Sudan military chiefs resign as deal struck with protesters

Protesters have planned a million person march on Thursday

Sudanese protesters crowd a train as it arrives at the main sit-in of the demonstration in the capital Khartoum — the country needs aid and loans for its economy to ride out political uncertainty. AP

Three members of Sudan’s ruling military council resigned on Wednesday evening after it said it reached “agreement on most demands” with protest leaders who have called for a million-strong march to demand a civilian government.

The 10-member military council had invited the protest leaders for a meeting after the leaders suspended talks with the army rulers on Sunday.

“We have an agreement on most demands presented in the document of the Alliance for Freedom and Change,” Lt Gen Shamseddine Kabbashi, spokesman of the ruling military council, told reporters after the meeting between the council and leaders of the umbrella group leading the protest movement.

He did not elaborate on the key demand of handing power to a civilian government, but said there “were no big disputes”.

One of the protest leaders who attended the meeting, Ahmed Al Rabia, said the two sides had also agreed to form a joint committee, but did not elaborate for what.

Minutes later in a separate statement the military council announced that three members of the ruling body had resigned.

They were Lt Gen Omar Zain Al Abdin, Lt Gen Jalaluddin Al Sheikh and Lt Gen Al Tayieb Babikir.

Wednesday’s late-night developments came as Siddiq Farouk, one of the leaders of the protests, told reporters that the demonstrators were “preparing for a general strike” if the ruling military council refused to hand power to a civilian administration.

He also said that a “million-strong march” is planned, confirming a call for the mammoth protest on Thursday by the Sudanese Professionals Association (SPA), the group that initially launched protests against longtime leader Omar Al Bashir in December.

For the first time, Sudanese judges said they would join an ongoing sit-in outside army headquarters “to support change and for an independent judiciary”.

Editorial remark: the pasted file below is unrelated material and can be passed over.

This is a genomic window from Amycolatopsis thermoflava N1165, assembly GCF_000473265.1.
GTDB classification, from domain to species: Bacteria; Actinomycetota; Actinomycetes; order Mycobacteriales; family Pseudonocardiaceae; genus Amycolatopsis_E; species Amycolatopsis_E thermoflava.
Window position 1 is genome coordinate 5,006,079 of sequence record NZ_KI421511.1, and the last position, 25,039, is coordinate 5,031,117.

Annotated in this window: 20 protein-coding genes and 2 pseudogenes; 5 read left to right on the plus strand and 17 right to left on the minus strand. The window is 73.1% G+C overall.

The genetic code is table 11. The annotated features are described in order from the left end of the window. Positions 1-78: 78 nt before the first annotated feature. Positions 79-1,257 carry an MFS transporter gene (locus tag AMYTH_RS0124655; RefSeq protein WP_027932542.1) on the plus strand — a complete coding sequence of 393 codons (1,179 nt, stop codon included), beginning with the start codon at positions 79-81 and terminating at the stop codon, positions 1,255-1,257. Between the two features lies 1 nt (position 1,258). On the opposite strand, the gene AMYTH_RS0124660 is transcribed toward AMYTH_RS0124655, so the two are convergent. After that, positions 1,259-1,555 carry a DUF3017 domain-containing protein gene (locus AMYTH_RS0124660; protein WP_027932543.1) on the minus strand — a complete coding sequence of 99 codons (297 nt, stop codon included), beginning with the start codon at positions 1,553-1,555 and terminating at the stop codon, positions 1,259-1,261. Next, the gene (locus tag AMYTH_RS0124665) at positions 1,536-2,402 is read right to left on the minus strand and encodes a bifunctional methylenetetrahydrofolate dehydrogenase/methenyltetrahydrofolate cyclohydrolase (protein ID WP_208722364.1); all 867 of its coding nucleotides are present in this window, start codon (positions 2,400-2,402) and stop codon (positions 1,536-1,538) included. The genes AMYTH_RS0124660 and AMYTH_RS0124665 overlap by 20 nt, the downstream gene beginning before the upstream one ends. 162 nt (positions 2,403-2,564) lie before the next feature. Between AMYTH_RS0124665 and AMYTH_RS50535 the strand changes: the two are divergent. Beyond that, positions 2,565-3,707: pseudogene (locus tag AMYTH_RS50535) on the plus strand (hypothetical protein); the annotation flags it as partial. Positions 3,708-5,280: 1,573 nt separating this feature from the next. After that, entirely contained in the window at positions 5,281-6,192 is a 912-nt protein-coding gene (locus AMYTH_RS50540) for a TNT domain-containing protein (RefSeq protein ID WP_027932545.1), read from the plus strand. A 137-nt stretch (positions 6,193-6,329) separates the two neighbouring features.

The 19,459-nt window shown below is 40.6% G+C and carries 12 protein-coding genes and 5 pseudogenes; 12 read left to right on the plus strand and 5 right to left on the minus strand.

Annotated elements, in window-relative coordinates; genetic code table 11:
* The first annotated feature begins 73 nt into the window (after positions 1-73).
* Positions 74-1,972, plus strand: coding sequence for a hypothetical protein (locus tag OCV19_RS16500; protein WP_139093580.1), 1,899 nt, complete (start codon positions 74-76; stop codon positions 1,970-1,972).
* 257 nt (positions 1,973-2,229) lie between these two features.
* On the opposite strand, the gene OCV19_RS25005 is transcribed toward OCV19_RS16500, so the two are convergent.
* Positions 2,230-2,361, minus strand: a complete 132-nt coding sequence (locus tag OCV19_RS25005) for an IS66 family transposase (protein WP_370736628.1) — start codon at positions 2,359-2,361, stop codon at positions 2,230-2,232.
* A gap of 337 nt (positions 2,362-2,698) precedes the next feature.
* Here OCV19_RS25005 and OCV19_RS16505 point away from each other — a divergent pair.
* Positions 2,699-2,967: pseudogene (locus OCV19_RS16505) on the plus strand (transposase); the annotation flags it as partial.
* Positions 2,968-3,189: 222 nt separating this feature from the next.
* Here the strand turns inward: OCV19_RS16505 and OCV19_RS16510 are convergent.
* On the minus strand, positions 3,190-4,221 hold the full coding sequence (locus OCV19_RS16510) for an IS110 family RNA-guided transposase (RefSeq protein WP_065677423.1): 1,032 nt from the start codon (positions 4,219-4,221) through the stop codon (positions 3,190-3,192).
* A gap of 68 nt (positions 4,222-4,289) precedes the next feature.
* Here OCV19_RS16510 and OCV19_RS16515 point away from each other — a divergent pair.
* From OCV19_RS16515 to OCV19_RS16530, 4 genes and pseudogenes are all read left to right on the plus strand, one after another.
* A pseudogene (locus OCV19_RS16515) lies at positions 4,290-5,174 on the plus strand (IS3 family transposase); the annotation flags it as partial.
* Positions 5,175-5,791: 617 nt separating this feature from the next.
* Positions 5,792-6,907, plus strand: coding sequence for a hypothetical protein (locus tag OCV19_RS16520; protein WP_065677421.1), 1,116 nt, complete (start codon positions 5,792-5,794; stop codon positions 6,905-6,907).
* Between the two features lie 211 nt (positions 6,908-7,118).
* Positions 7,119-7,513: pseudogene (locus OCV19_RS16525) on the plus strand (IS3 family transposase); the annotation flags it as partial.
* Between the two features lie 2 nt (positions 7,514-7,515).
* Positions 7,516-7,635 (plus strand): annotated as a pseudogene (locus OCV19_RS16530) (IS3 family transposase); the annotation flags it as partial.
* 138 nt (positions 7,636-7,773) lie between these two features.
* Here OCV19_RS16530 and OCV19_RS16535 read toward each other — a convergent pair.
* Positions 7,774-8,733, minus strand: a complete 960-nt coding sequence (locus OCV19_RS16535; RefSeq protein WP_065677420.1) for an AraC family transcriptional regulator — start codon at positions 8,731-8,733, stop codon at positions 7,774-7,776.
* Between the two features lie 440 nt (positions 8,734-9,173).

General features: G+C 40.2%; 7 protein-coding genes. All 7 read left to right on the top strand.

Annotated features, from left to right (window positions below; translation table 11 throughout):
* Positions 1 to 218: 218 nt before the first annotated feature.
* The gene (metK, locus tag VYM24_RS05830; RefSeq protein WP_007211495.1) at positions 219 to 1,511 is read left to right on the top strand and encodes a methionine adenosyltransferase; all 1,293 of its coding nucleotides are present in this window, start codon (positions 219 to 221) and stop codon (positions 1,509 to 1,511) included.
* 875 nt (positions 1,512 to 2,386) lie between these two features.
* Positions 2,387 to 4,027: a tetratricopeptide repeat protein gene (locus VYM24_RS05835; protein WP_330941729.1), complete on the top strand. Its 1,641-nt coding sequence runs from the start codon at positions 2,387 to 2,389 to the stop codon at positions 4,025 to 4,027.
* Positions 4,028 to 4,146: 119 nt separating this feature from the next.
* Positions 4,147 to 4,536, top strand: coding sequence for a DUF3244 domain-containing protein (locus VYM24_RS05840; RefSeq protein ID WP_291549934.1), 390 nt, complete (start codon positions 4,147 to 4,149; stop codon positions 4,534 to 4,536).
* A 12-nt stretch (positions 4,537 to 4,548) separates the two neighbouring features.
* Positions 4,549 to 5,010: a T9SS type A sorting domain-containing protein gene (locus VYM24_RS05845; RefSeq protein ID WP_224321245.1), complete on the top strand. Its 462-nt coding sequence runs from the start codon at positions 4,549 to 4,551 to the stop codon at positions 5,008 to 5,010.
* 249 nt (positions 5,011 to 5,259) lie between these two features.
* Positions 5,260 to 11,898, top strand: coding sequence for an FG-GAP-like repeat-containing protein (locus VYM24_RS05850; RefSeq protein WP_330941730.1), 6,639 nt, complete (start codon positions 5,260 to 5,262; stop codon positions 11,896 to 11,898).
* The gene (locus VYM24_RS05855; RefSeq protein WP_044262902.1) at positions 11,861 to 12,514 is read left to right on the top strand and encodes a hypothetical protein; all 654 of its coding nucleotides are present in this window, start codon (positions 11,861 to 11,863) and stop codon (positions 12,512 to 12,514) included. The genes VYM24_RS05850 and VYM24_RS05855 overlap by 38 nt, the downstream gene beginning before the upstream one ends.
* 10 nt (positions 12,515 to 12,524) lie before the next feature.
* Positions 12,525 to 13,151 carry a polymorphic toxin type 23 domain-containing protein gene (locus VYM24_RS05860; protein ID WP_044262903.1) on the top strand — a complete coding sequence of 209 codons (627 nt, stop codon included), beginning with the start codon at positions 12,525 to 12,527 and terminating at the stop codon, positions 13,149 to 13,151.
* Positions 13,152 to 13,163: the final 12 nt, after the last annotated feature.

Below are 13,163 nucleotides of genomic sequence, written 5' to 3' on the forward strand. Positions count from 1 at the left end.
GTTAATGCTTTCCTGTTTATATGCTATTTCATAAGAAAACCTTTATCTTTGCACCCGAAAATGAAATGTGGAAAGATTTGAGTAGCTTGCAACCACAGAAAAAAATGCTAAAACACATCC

The demonstrations initially began in the central town of Atbara on December 19 against a decision by Mr Al Bashir’s government to triple bread prices.

They swiftly turned into nationwide rallies against his rule and that of the military council that took his place.

The council, led by Lt Gen Abdel Fattah Al Burhan since his predecessor quit after barely 24 hours in the post, says it has assumed power for a maximum two-year transitional period. However, he has said that the transition could be significantly shorter – even just a few months – if conditions allow.

Hundreds of protesters came from the central town of Madani to join the sit-in on Wednesday, the second major batch of new arrivals from outside the capital in as many days.

A train laden with demonstrators had rolled in from Atbara – the crucible of the protests – on Tuesday.

“Revolutionaries from Madani want civilian rule,” the latest arrivals chanted, according to witnesses.

The protesters suspended earlier talks with the council Sunday over its refusal to transfer power immediately.

But, the military council invited the protesters to fresh talks on Wednesday, acknowledging their role in “initiating the revolution and leading the movement in a peaceful way until the toppling of the regime” of Mr Al Bashir.

Sudanese activist Omar El Digeir, one of the leaders of the opposition Alliance for Freedom and Change movement, speaks as activist Siddiq Farouk Al Sheikh looks on during a press conference in Khartoum. EPA
Earlier in a press conference, senior opposition figure Omar El Digeir said protest leaders were prepared to meet directly with Lt Gen Al Burhan.

“We are ready to talk with the chief of the military council and I think the issue can be solved through dialogue,” he told reporters.

Thousands have camped outside the military headquarters in central Khartoum since before Mr Al Bashir was deposed, and have vowed not to leave the area until their demands have been met.

Late on Wednesday, crowds of protesters carrying Sudanese flags marched through the protest site outside the army headquarters.

“Fall or not, we are staying,” the protesters chanted.

Protester Ayman Ali Mohamed said he was planning to join Thursday’s march.

“We fear that the military council might steal our revolution, so we have to participate until the transfer to civilian rule is accomplished,” he said.

“We are standing our ground no matter what.”

The protesters have found support in Washington, which has backed their call for civilian rule.

“We support the legitimate demand of the people of Sudan for a civilian-led government, and we are here to urge and to encourage parties to work together to advance that agenda as soon as possible,” State Department official Makila James said on Tuesday.

Several African leaders, who had gathered in Cairo on Tuesday at the behest of Egyptian President Abdel Fattah El Sisi, insisted on “the need for more time” for a transition, according to Mr El Sisi’s office.

The leaders urged the African Union to extend by three months an end-of-April deadline for the council to hand power to a civilian body.